There was concern that with the formation of the American Collegiate Rugby Association’s (ACRA) that inadequate numbers would drive the USA Rugby championships. While there’s no replacing the Northeast and Midwest’s influence, it’s clear that there is still plenty of talent vying for the national titles, if they can still be called that.
For a comparative look at which conferences competed in ACRA during the fall and which are still working toward the spring USAR championships, check out the DI and DII standings (blue = ACRA, pink = USA Rugby).
There are upward of 50 DI teams looking to qualify for the spring championships. Most of them are in action now, while a couple of leagues contested their seasons in the fall and have named their automatic bids. National seeds haven’t been released yet.
Mason Dixon – 10 teams
Navy leaving the conference was the big news in the fall, but the fact is that this 10-team league is among the strongest in the country.
There are two pools in this conference: In the North, West Chester is out front with a 4-0 record, but James Madison is coming off a second-place finish at the USA College 7s Championship and has difference-maker Stephanie Goetz driving that offense. The South is still an unknown. East Carolina was impressive early on, but UVA is still considered the powerhouse here. North Carolina will make the big push in the next month; unfortunately, the Tar Heels' game against ECU was cancelled due to weather last weekend, but hopefully that make-up game will put things into perspective.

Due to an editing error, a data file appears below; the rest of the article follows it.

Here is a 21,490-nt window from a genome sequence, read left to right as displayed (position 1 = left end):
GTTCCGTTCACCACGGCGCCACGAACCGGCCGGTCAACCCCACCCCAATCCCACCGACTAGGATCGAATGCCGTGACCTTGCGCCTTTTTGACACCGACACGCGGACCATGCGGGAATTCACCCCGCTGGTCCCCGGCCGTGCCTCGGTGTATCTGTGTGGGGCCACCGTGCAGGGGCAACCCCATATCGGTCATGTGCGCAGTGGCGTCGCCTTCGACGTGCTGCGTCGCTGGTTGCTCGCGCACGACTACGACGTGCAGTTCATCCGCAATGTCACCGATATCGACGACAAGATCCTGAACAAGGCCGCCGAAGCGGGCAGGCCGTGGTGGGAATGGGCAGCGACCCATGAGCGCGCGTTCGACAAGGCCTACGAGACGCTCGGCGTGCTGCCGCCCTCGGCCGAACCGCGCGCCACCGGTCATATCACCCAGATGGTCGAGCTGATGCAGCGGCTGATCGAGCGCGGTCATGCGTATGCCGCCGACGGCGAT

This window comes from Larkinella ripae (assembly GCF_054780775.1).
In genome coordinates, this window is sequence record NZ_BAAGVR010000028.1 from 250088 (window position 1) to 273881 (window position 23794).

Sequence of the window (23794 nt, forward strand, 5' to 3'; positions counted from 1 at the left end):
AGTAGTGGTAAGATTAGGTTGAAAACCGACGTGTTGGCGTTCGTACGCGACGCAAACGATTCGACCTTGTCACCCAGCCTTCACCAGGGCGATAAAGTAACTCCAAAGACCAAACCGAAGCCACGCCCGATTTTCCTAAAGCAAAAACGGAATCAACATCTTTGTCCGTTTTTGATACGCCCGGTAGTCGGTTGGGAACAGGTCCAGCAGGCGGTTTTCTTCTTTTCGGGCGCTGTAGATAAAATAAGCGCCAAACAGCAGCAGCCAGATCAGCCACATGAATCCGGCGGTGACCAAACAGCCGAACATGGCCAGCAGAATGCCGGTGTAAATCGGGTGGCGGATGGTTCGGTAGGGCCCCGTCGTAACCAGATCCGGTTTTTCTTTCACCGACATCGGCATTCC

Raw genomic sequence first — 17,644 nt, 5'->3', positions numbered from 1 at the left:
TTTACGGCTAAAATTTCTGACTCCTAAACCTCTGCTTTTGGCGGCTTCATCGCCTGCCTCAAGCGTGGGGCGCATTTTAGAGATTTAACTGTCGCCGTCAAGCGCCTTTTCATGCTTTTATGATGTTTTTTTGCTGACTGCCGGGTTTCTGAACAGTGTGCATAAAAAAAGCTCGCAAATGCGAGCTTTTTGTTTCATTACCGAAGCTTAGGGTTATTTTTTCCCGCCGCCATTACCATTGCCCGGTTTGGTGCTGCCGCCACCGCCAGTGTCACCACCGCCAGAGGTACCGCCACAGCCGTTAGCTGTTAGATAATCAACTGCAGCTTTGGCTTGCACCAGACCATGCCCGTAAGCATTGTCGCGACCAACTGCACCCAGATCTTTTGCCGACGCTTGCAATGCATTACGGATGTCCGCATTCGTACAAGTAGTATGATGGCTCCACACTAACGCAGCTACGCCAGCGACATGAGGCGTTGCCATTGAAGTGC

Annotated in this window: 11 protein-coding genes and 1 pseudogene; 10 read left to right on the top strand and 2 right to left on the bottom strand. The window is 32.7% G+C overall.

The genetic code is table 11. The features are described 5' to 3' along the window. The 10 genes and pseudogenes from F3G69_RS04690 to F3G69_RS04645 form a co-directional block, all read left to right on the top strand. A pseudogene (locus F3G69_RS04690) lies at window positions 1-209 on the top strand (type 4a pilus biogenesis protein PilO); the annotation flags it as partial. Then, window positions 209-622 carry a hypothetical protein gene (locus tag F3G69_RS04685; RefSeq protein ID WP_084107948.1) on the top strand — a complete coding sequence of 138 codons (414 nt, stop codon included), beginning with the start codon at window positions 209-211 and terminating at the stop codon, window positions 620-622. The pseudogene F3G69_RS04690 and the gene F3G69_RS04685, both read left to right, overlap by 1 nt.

PMC – 4 sub-divisions, 18 teams
The conference has subdivided into four leagues now, with the former North becoming the North and West, after two Washington teams were promoted into DI. The new PMC North sees current DII champion Washington State as the frontrunner, and is joined by fellow newcomer Washington. The duo will play Oregon and Oregon State during the season.
The remainder of the former PMC North now forms the West league. Leader Stanford made an emphatic start to its season, downing Cal, the traditionally second-strongest team in the league, 81-7. Chico topped UC Davis 31-20 in the teams’ openers last weekend as well.
The PMC South is five teams strong. Currently, UC San Diego and Arizona are undefeated, and the two will go head to head this weekend to sort it out. But UCLA and UC Santa Barbara are in the mix, and this season could take several turns before the final league weekend on March 8.
All of the aforementioned play their league mates twice during the season before advancing to the PMC playoffs on April 5-6. The PMC East contested most of its season in the fall, and New Mexico unseated longstanding power Women’s Cougar Rugby (BYU) as the top side (Colorado State and Air Force still need to make up their league game, but the outcome won’t affect the top two spots).
One would presume that the four victors of the PMC’s leagues will receive automatic bids to nationals, but that is an assumption. The conference has held play-in playoffs in the past, and that competition will likely yield more representation at the Round of 16.